Rather than pushing for an immediate close, take the time to find out exactly what your customer is looking for and what you have that fits the bill. By taking the time to address their needs, they see you are more concerned with them being pleased with their purchase than you are with just making a sale.

Assuming the Sale

You want to ask for the sale, not assume you’ve made it. Using assumptive language with a customer is an excellent way to turn them off from buying anything from you again. Assuming the sale usually stems from the seller’s expectation that if the customer seems to be indicating that they’re buying something, they’re rude if they don’t. What actually happens is that the customer feels rushed.

Don’t assume that because the buyer displays interest that you’ve got the sale. Wait for them to make closing statements and ask them if they want to complete the sale. They may have lingering questions; address them fully so they can feel confident about their purchase.

 

5 Little Tips to Perfecting Your Sales Approach

admin

0

The sales profession is one of the oldest and most prolific out there. Selling products can be fulfilling and enjoyable, but finding the right sales approach is often a challenge. The wrong sales approach can ruin negotiations and keep you from getting what you need from a deal. If you need to improve your sales approach, several easy, proven tips exist.

Determine Your Audience 

What do you do best? Who needs what you do or sell? How will they use it and benefit from it? Experts agree that asking questions like these can be extremely helpful even before you’ve found one client or customer. Perhaps you are a fiction writer but you don’t know who your audience is yet. Think about the genres you like best or the characters you most often create and the story arcs they experience. Then ask yourself who is likely to read that type of story. Who can relate to these characters and why? Are there books on the market similar to yours? Answering such questions will make it easier to sell your product and create a marketing vision when a publisher asks for one.

Set Measurable Goals 

Almost everyone knows about goal-setting, but most people don’t do it correctly. They set goals like “I’m going to sell more products this year” or “I’m going to increase my productivity by 10%.” These are good starting points but they aren’t real goals. Goals should be broken down into manageable steps. Instead of saying, “I will sell more products by March,” write down how much you want to sell per month. Outline the steps that will get you there, such as the ads you will write and the social media accounts you will use. Plan how you will obtain and use customer feedback.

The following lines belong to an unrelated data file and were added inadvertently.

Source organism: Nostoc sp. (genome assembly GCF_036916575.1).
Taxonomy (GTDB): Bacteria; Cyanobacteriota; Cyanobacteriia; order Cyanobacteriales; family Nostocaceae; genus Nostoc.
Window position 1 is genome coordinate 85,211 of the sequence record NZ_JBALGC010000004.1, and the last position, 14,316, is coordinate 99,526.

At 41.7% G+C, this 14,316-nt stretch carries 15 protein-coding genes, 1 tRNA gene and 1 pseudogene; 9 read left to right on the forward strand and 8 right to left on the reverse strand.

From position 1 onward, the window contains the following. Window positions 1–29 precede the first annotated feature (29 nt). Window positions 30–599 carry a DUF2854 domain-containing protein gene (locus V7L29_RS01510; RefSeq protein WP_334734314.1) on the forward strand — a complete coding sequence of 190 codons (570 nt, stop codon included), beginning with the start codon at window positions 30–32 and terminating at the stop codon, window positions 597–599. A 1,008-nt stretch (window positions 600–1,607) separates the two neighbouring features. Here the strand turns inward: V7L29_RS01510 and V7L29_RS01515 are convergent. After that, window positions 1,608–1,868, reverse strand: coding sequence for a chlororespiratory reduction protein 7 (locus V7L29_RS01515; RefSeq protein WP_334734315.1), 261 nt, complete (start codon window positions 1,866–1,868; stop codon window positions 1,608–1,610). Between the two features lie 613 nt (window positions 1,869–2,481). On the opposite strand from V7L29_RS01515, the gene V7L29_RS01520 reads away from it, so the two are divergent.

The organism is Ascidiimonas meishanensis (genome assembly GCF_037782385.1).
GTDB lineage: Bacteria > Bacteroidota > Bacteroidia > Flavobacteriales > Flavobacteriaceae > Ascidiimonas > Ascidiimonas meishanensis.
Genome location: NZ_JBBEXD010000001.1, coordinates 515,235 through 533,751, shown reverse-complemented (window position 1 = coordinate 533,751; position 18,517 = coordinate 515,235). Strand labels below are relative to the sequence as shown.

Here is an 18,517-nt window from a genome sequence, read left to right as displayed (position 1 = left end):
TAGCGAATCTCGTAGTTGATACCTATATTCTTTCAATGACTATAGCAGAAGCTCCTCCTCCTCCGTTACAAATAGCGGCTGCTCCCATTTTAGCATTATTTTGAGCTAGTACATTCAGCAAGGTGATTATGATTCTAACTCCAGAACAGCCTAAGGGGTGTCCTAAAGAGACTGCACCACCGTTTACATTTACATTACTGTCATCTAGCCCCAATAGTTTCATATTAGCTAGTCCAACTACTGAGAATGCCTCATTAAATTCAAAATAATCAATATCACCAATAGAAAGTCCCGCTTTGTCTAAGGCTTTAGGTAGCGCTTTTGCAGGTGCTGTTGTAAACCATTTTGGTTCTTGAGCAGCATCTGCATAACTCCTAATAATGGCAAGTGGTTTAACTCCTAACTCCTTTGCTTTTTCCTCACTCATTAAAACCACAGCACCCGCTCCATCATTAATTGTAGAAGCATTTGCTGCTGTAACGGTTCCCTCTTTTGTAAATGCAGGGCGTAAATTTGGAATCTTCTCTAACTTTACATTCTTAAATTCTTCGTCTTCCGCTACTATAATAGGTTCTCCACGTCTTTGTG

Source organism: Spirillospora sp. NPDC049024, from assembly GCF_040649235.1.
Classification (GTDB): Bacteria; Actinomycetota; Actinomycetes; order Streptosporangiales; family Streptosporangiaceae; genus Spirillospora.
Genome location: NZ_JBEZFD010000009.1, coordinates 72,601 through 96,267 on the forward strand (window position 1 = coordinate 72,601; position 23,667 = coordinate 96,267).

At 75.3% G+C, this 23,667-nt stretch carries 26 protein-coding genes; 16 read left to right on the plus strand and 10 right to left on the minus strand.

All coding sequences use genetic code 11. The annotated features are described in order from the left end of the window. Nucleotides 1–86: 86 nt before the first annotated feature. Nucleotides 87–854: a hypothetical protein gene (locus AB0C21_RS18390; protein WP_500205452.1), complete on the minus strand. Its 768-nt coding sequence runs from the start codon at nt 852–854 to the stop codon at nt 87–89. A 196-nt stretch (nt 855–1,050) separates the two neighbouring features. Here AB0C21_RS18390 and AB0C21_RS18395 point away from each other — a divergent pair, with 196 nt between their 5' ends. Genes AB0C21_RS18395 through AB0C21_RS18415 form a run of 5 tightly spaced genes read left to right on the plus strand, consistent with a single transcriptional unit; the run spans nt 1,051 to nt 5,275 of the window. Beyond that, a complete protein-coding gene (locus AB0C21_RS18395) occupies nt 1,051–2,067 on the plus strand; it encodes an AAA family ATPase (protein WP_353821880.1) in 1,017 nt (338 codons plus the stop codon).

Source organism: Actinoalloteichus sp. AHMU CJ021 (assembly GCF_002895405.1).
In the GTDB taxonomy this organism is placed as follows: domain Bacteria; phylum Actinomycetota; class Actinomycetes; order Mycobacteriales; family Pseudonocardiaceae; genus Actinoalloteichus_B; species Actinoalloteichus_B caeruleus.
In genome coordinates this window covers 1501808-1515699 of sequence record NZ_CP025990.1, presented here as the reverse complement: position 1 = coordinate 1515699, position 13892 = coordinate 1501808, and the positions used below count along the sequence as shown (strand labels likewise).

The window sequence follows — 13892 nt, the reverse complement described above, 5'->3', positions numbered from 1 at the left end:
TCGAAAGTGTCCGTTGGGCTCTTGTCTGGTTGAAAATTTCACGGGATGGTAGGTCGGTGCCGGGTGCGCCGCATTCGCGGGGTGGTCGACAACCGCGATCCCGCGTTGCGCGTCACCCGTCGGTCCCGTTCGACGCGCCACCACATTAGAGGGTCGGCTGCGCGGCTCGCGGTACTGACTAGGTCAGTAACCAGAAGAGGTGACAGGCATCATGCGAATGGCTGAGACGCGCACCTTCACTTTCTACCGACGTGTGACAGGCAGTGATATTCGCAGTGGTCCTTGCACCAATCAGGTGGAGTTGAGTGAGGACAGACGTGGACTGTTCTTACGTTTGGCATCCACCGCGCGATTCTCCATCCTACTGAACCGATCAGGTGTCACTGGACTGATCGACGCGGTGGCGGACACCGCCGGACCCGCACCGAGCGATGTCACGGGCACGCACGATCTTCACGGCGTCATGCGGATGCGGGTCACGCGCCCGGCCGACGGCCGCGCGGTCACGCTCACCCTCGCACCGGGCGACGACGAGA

Use Time Wisely 

Time management is a huge obstacle for many people in sales and negotiation. We often think we have more time than we do, so we procrastinate on important matters. Examine your activities each day. Which ones need to be done immediately? Which ones can wait and for how long? What tasks are easiest and most difficult? Break your activities down using a system that works for you, and stick to it.

Listen to Customers 

Even the best listeners need help maintaining their skills. Most of us get so excited about sales or negotiations that we don’t actively listen to customers’ reactions. Ask for feedback often and utilize it. Perhaps you own a sporting goods store, and your sales are down because customers find your merchandise boring or outdated. Then listen to what the customers tell you. You’ll often find they are looking for an experience alongside the product.

Learn Strengths and Weaknesses 

Every salesperson has a special set of strengths and weaknesses. These can come from his or her personality, past experiences, and many other factors. If you don’t know what yours are, you might be inadvertently turning customers off. You can learn your strengths and weaknesses, and how to capitalize on them, through corporate sales training, conferences, and other venues.

The Difference between Settling and Compromising in Corporate Negotiations

admin

0

Settling for something less than what we think we deserve can feel like giving up. Compromise, on the other hand, leaves us feeling like we’ve taken something away from a deal. The question then, is what is the difference between compromising and settling? Is one better than the other? Should both be avoided? How can businesses win through compromise? Once you know the difference, you can answer questions like this and make your negotiations more successful.

The Difference between Compromising and Settling 

Whether a negotiation feels like you’ve settled or like you’ve reached a compromise may depend on the way decisions were reached, rather than on the actual outcome. The language for each implies that two or more parties will commit to something, namely, upholding the decision that is reached.

Settling, however, does not imply negotiation. Instead, settling usually involves a unilateral decision. In other words, a person selling his or her house may be settling for an asking price when he or she knows the home is actually worth more. A teacher given a specific curriculum to follow may have to settle in certain areas because he or she did not design that curriculum. The principal or other administrator decided this was what would be used, and the teacher needs to abide by that decision.